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Thermal heating - does it damage furniture (ex antiques), varnish, etc?

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  1. 123bugs

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    Posted 9 years ago
    Sun Sep 12 2010 2:27:18
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    I am considering a thermal heat treatment in my house. I have found 2 providers near me in Alberta, Canada. One would charge about $1850 and one would charge about $3500. The one who charges more uses electric heaters to warm the air inside your home. They put heaters into your home - like little furnaces - and run electrical cords into your home to run them. I think the cheaper company uses propane to heat air outside your home which is then pumped into the home through some kind of ducts. The expensive company says the propane method can result in damage to your furniture, varnish, etc.

    I am considering thermal treatment because I am very wary of the health effects of pesticides, only. I am concerned, though, that it may cause damage that is either immediately apparent or perhaps not apparent for some time, to my furniture and other items. I have an antique upright piano I am worried about, and just my furniture and wood finishes and so forth, in general. If your furniture is heated up like that, doesn't it weaken the glues, and dry the wood out too much?

    It seems that there are good reports on the effectiveness of the treatments, but I have not seen any comments about potential damage, short or long term, to the house itself. If anyone has tried this method and had damage to furniture or other expensive items please reply. Thanks so much.

  2. acs80

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    Posted 9 years ago
    Sun Sep 12 2010 2:33:18
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    Sorry that I don't have an answer for you, but I also have a question about thermal. I'm still trying to figure out if I do indeed have bed bugs, and if I do, I'm hoping to get my place treated thermally. I'm wondering, does thermal treatment effect wallpaper? Some of the rooms in my condo are wallpapered and I'm wondering if the high temperature would make the wallpaper glue less sticky or something.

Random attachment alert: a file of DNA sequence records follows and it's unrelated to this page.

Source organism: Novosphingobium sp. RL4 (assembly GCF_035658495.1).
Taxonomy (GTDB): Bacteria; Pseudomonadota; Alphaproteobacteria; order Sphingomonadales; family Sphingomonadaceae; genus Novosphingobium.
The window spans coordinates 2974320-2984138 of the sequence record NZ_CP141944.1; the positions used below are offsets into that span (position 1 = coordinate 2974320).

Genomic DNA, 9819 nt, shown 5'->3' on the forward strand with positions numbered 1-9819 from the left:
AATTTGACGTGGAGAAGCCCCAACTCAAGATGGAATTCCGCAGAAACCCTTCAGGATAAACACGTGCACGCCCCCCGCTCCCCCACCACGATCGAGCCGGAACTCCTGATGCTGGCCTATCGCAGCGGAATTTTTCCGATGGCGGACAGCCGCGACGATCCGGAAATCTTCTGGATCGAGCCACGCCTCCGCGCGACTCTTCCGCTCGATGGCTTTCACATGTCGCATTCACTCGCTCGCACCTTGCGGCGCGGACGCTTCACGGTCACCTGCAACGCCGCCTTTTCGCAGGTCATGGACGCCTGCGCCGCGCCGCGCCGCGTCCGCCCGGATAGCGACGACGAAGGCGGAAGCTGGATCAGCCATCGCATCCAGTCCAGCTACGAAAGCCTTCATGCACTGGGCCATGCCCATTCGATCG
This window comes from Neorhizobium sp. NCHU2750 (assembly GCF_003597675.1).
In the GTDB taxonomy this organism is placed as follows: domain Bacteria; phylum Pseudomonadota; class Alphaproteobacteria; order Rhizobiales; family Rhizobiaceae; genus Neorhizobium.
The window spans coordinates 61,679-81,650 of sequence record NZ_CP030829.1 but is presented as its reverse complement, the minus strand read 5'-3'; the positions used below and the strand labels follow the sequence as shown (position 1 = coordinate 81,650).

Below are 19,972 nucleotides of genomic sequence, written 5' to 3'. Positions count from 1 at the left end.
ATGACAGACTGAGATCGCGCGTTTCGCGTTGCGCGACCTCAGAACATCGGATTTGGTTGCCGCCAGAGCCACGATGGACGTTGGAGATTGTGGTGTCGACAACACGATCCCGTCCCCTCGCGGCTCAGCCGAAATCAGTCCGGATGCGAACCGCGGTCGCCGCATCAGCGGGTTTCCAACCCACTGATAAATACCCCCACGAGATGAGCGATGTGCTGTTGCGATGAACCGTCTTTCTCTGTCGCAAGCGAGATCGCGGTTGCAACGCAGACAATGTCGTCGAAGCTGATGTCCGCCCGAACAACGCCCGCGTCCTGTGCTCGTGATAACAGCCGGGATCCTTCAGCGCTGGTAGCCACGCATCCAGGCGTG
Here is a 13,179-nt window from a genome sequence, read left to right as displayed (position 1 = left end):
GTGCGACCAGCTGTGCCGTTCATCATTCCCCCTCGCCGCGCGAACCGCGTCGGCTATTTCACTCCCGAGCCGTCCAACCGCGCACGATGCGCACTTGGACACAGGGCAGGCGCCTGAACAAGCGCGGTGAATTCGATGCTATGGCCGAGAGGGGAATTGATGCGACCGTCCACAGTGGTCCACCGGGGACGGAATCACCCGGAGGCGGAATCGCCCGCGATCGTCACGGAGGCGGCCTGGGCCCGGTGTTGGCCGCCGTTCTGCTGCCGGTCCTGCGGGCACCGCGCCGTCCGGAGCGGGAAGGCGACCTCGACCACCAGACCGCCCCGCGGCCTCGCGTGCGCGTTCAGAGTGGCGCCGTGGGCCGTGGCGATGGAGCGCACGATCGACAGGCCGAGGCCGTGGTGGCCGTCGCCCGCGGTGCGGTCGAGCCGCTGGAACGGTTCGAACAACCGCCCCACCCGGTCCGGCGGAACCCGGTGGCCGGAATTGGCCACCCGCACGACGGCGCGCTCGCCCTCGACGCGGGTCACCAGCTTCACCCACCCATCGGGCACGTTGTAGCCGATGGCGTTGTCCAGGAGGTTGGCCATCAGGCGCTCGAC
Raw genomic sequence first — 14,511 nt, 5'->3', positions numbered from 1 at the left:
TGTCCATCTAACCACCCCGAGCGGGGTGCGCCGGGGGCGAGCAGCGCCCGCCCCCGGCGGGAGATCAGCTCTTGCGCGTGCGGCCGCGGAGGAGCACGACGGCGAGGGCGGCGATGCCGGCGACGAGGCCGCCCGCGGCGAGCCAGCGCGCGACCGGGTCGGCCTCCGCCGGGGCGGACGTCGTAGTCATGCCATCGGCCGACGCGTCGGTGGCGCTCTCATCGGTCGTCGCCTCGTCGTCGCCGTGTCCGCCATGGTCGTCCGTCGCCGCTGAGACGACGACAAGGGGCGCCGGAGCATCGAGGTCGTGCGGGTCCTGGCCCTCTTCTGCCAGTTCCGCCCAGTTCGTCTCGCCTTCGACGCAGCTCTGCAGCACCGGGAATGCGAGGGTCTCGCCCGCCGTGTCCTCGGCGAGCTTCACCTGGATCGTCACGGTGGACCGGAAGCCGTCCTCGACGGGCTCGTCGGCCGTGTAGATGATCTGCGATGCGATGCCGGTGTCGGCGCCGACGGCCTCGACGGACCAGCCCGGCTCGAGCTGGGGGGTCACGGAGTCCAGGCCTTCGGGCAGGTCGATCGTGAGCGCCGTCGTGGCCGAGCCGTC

3. nervousaboutbedbugs

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    Posted 9 years ago
    Sun Sep 12 2010 7:38:14
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    My home and furniture did sustain damage from our thermal treatment. Veneers fell off, glue seams showed up in my dining room chairs, toilet gaskets melted.

    I was up in the air between thermal and vikane and chose thermal because I didn't want to explain to neighbors why I was tenting the house. If I had to do it again, I'd definitely do vikane. I don't believe that's an option for you in Canada... sorry, that stinks.

  4. buggyinsocal

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    Posted 9 years ago
    Sun Sep 12 2010 10:59:37
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    Thermal can damage some items within the home. I neglected to unplug two DVRs; one died immediately, the other died within 6 months of treatment. My microwave, also plugged in, also died.

    The veneers on three pieces of IKEA furniture peeled partially off. I used wood glue to put them back on. Since they were cheap pieces of furniture, I was not concerned about their loss.

    I have two dressers that belonged to my grandparents. They were both in the bedroom. Neither of them sustained any damage that I could see.

    I would be concerned, possibly, about the piano, however. Musical instruments, as you know, are more sensitive to temperature changes.

    I also suspect it depends on how old and fragile the antique in question is. Since my grandparents were born in 1899 and 1908, I'm not sure when their dressers were purchased and whether or not that makes them antiques yet, but one thing that struck me was that they were so much better made than just about anything I've seen in stores today (which is one reason I have cheap IKEA stuff in the living room. If I can't get well made stuff in the first place, why buy expensive stuff that is also badly made? That and most of my IKEA stuff is book/work related: I have a lot of books, so I have a lot of bookshelves. One piece of furniture is a "desk" that's a table from IKEA.) that I wasn't really worried about those dressers at all.

    Most of the IKEA stuff that did react was clearly closest to the ducts. (And yes, they use ducts. If you remember when the people in haz mat suits go into the house to get ET at the end of that movie? That's pretty much exactly what part of your house will look like. Big mylar-looking ducts carrying the heat into the structure.)